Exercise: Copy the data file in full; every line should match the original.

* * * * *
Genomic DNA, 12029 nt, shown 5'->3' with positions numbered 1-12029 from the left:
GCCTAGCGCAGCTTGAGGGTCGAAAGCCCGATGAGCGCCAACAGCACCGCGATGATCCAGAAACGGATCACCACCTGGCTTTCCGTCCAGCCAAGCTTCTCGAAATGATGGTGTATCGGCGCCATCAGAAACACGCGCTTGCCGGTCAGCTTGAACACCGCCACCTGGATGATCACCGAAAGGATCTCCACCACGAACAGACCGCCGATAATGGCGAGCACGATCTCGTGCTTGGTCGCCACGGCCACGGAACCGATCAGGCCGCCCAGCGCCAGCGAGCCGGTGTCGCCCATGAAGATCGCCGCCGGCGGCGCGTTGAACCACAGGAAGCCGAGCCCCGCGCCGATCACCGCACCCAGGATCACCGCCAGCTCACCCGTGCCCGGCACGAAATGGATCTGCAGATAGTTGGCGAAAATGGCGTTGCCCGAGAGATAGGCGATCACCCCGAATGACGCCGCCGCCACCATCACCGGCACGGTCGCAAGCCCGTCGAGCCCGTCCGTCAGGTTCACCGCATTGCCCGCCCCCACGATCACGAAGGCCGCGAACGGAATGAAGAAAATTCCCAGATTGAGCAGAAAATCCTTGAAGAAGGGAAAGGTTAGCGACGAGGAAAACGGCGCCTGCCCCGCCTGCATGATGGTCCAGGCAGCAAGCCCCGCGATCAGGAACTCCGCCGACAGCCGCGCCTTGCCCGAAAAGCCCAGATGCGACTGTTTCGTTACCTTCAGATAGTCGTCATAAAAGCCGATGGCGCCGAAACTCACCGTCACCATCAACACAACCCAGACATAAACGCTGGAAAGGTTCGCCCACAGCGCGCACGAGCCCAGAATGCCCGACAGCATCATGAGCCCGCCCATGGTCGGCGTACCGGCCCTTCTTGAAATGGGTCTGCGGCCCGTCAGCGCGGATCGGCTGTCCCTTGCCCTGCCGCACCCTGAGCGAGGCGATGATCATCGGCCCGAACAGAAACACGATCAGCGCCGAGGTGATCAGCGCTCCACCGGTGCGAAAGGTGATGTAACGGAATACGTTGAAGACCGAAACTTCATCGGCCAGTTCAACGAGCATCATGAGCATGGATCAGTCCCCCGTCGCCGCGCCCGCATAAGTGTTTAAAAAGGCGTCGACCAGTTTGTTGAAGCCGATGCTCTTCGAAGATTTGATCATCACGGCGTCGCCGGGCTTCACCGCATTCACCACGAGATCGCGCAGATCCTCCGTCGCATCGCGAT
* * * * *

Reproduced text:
Genomic DNA, 12029 nt, shown 5'->3' with positions numbered 1-12029 from the left:
GCCTAGCGCAGCTTGAGGGTCGAAAGCCCGATGAGCGCCAACAGCACCGCGATGATCCAGAAACGGATCACCACCTGGCTTTCCGTCCAGCCAAGCTTCTCGAAATGATGGTGTATCGGCGCCATCAGAAACACGCGCTTGCCGGTCAGCTTGAACACCGCCACCTGGATGATCACCGAAAGGATCTCCACCACGAACAGACCGCCGATAATGGCGAGCACGATCTCGTGCTTGGTCGCCACGGCCACGGAACCGATCAGGCCGCCCAGCGCCAGCGAGCCGGTGTCGCCCATGAAGATCGCCGCCGGCGGCGCGTTGAACCACAGGAAGCCGAGCCCCGCGCCGATCACCGCACCCAGGATCACCGCCAGCTCACCCGTGCCCGGCACGAAATGGATCTGCAGATAGTTGGCGAAAATGGCGTTGCCCGAGAGATAGGCGATCACCCCGAATGACGCCGCCGCCACCATCACCGGCACGGTCGCAAGCCCGTCGAGCCCGTCCGTCAGGTTCACCGCATTGCCCGCCCCCACGATCACGAAGGCCGCGAACGGAATGAAGAAAATTCCCAGATTGAGCAGAAAATCCTTGAAGAAGGGAAAGGTTAGCGACGAGGAAAACGGCGCCTGCCCCGCCTGCATGATGGTCCAGGCAGCAAGCCCCGCGATCAGGAACTCCGCCGACAGCCGCGCCTTGCCCGAAAAGCCCAGATGCGACTGTTTCGTTACCTTCAGATAGTCGTCATAAAAGCCGATGGCGCCGAAACTCACCGTCACCATCAACACAACCCAGACATAAACGCTGGAAAGGTTCGCCCACAGCGCGCACGAGCCCAGAATGCCCGACAGCATCATGAGCCCGCCCATGGTCGGCGTACCGGCCCTTCTTGAAATGGGTCTGCGGCCCGTCAGCGCGGATCGGCTGTCCCTTGCCCTGCCGCACCCTGAGCGAGGCGATGATCATCGGCCCGAACAGAAACACGATCAGCGCCGAGGTGATCAGCGCTCCACCGGTGCGAAAGGTGATGTAACGGAATACGTTGAAGACCGAAACTTCATCGGCCAGTTCAACGAGCATCATGAGCATGGATCAGTCCCCCGTCGCCGCGCCCGCATAAGTGTTTAAAAAGGCGTCGACCAGTTTGTTGAAGCCGATGCTCTTCGAAGATTTGATCATCACGGCGTCGCCGGGCTTCACCGCATTCACCACGAGATCGCGCAGATCCTCCGTCGCATCGCGAT